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Norman Angell and the logic of economic interdependence revisited: 1914, 2014

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Abstract

There are regional fears that Beijing will use its growing clout to embark on an aggressive, expansionist policy in International Relations, hence the possibility of a collision course with the USA reminiscent of how Anglo-German tensions at the beginning of the twentieth century escalated into World War One. Closer scrutiny, however, suggests grounds for downplaying the likelihood of such a scenario. We outline this argument based on the following points: (i) there is a much higher level of economic interdependence between China and the USA today, compared to Britain and Germany, (ii) the corresponding levels of nationalism in China and the USA are lower than in Britain and Germany, (iii) the political alignments of international relations in the Asia Pacific in 2014 are less ambiguous than those in Europe in 1914, hence less potential for diplomatic miscalculation and (iv) the military and economic instruments of power that the USA and China possess, by being far more lethal than those held by Britain and Germany in 1914, would render any conflict between them an unacceptably costly catastrophe.

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Notes

  1. The Triple Entente was not an alliance, but, at best, an understanding that sought to restrain Britain’s historic rivalry with France and Russia. It should be noted that Britain had come close to blows with both its Entente Powers shortly before the outbreak of World War One. During the Fashoda Crisis of 1898, Britain had come close to war with France over rival territorial claims in Africa. During the Dogger Bank Incident of 1904, Russian warships en route to the Pacific Ocean to participate in the Russo-Japanese had opened fire on British fishing vessels which the Russians had evidently mistaken for Japanese submarines.

  2. Country i’s trade complementarity to country j (C ij) or country i’s expected trade intensity to country j (C ij) is obtained by replacing the expected value of trade (\( {\overline{x}}_{\mathrm{ij}} \)) for the actual one (X ij ) in the equation of footnote 1 as shown below.

    $$ {C}_{\mathrm{i}\mathrm{j}}=\frac{{\overline{X}}_{\mathrm{i}\mathrm{j}}}{X_{\mathrm{i}.}}/\frac{{X_{.}}_{\mathrm{j}}}{X_{..}} $$

    The above-defined C ij is country i’s trade intensity to country j we can expect if country i’s trade patterns are determined only by its structure of comparative advantage and disadvantage vis-a-vis country j in a utopian world where there is no an economic distance (i.e. geographical and psychic distances) between them (measured in terms of transportation cost and trade barriers). In other words, C ij is the expected trade intensity between countries i and j when D ij is 1.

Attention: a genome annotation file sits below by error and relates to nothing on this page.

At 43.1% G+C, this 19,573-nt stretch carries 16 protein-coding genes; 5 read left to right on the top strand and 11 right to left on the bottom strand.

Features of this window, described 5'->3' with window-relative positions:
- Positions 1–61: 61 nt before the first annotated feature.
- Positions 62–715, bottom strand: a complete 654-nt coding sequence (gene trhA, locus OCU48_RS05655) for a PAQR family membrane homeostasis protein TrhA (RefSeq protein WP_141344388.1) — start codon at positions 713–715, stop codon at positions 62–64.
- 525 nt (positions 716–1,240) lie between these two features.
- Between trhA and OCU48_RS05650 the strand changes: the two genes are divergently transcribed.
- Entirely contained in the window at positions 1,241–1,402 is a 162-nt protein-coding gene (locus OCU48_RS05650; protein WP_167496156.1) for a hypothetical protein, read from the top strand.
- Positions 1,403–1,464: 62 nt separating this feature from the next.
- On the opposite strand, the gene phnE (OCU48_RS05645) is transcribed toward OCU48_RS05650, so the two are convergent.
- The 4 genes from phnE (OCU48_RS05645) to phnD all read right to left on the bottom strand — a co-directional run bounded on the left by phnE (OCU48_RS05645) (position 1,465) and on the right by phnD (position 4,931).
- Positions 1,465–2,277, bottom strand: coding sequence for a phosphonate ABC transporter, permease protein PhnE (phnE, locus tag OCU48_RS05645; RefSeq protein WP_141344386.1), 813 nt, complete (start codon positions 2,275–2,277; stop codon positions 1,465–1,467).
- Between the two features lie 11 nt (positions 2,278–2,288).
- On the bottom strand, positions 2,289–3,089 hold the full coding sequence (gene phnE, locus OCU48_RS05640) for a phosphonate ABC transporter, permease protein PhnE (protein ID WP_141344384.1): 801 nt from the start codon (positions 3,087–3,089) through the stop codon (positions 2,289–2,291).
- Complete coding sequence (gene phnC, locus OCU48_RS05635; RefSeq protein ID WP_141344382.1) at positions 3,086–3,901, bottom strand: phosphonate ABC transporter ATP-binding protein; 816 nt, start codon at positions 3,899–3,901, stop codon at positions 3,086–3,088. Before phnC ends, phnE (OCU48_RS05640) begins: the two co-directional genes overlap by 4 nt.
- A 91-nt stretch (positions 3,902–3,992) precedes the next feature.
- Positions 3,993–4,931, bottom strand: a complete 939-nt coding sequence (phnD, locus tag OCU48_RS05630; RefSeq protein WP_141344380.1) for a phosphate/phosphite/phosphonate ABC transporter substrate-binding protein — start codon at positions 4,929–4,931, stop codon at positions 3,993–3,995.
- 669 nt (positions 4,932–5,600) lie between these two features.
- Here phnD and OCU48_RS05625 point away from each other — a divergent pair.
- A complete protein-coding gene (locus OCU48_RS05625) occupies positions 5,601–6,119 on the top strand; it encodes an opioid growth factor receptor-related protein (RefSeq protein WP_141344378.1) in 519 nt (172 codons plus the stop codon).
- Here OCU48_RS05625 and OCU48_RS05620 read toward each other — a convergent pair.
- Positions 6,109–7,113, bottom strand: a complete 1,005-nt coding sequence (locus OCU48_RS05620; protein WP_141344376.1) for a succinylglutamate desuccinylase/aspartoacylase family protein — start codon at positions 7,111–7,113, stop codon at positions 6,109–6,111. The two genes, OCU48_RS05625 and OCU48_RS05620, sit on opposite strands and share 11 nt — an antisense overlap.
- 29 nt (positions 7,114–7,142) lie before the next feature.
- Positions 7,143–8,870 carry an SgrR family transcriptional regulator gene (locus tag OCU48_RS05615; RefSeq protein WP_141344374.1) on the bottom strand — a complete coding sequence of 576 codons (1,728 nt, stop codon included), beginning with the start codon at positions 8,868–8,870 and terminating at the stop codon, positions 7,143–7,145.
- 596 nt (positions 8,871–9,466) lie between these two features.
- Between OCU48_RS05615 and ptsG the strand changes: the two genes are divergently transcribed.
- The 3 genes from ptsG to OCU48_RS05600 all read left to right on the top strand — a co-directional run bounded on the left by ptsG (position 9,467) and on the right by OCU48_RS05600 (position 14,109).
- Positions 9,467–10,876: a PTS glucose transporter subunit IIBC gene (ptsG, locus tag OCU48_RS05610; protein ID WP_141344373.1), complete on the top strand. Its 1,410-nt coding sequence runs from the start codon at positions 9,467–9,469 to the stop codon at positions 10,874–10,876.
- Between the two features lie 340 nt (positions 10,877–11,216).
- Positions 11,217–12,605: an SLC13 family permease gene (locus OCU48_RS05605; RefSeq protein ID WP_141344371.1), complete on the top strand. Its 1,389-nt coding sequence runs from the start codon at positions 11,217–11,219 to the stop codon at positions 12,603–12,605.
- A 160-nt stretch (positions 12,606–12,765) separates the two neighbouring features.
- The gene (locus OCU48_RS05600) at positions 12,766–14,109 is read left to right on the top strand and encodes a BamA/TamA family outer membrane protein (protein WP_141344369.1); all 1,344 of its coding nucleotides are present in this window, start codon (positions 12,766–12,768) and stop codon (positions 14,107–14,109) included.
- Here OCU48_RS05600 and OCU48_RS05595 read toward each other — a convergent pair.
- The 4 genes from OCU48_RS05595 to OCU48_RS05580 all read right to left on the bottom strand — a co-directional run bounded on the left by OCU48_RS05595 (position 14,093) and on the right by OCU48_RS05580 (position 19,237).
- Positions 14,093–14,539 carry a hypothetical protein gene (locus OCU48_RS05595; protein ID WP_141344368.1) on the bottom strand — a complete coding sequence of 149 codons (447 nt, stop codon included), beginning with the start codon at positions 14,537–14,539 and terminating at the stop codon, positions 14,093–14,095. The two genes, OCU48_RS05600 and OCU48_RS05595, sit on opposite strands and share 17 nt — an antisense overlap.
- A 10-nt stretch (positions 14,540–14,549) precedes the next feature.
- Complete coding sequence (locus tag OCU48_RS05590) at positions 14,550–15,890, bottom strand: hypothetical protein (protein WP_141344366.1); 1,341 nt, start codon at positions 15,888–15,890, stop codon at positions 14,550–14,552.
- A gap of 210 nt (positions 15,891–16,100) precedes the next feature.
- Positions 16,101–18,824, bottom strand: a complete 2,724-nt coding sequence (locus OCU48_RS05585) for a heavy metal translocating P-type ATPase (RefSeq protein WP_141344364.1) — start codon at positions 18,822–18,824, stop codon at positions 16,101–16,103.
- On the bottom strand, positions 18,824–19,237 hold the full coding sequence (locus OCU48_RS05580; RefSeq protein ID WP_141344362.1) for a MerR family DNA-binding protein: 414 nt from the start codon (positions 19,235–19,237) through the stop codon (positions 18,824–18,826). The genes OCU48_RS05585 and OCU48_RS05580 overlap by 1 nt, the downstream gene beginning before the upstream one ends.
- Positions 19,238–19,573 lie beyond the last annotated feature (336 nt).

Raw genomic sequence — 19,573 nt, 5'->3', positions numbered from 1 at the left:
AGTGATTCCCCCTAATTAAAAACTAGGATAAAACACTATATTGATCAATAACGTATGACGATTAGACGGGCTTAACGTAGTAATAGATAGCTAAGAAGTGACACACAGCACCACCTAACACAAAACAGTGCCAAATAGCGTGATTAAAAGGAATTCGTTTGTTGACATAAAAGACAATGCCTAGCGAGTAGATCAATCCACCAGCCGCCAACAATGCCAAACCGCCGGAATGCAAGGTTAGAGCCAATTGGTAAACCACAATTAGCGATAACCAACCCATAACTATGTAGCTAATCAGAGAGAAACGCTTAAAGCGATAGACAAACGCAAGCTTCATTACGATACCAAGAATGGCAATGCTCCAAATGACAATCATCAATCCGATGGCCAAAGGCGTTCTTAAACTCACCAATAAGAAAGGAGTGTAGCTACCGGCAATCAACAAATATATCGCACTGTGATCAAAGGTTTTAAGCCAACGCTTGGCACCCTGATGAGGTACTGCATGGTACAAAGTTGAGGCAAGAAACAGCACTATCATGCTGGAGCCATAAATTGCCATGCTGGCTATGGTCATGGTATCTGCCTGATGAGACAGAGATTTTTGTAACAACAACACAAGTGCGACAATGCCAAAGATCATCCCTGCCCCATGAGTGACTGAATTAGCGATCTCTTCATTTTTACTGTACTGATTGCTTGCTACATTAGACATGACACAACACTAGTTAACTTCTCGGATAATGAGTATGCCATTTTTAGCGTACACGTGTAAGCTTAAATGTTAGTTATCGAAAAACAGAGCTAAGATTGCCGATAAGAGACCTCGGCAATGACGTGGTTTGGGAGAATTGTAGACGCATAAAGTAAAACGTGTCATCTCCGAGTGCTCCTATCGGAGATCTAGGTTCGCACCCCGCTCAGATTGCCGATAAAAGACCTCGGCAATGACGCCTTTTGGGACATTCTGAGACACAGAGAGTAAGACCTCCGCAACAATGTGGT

3. The divergence between the expected value of trade and the actual value defines the degree of special country bias as follows.

    $$ {B}_{\mathrm{ij}}={I}_{\mathrm{ij}}/{C}_{\mathrm{ij}}=\frac{X_{\mathrm{ij}}}{{\overline{X}}_{\mathrm{ij}}}=\frac{X_{\mathrm{ij}}}{{\displaystyle \sum_{\mathrm{h}}{\overline{X}}_{\mathrm{ij}}^{\mathrm{h}}}}=1/\left\{{\displaystyle \sum_{\mathrm{h}}\left(\frac{X_{\mathrm{ij}}^{\mathrm{h}}}{X_{\mathrm{ij}}}\right)}\frac{1}{B_{\mathrm{ij}}^{\mathrm{h}}}\right. $$

    where B hij is the degree of special country bias in the trade of commodity h (B hij = X ij h/ \( {\overline{X}}_{\mathrm{ij}}^{\mathrm{h}} \)) and B ij turns out to be a weighted harmonic mean of B ij h. The above-defined B ij is nothing but a bias factor which deviates I ij away from C ij when an economic distance (D ij) does exist between two countries. In other words, B ij will increase when an economic distance (i.e., geographical and psychic distances) between countries i and j decreases and mutually favourable trade agreements between the two countries such as FTA are established. The first line of the above equation gives a decomposition of trade intensity into two components as follows.

    $$ {I}_{\mathrm{ij}}={C}_{\mathrm{ij}}\times {B}_{\mathrm{ij}} $$

    which is the basic formula for our analysis.

  4. This data is based on statistics provided by the US Census Bureau, ‘Trade in Goods with China’, http://www.census.gov/foreign-trade/balance/c5700.html, accessed 20 February 2014.

  5. The long endurance provided for by nuclear-powered submarines enables them to remain submerged for longer periods of time, thereby enhancing their ability to remain undetected for longer periods of time. Whilst diesel and electrically powered submarines produce less noise compared to nuclear-powered vessels, the former also have less endurance, thereby limiting their operational range and constricting the Chinese submarine fleet to its littoral waters—hence suggesting that, for now, China has little interest in long-range power projection.

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Acknowledgment

The authors would like to thank the following scholars for their feedback, which greatly assisted in the successful publication of this manuscript: Richard Cooper, Department of Economics, Harvard University. John Lee, The Hudson Institute Balasz Szanto, Department of International and Strategic Studies, University of Malaya.

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Correspondence to Er-Win Tan.

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Tan, EW., Kim, S.J. & Kim, GS. Norman Angell and the logic of economic interdependence revisited: 1914, 2014. Asia Eur J 13, 479–500 (2015). https://doi.org/10.1007/s10308-015-0428-8

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  • DOI: https://doi.org/10.1007/s10308-015-0428-8

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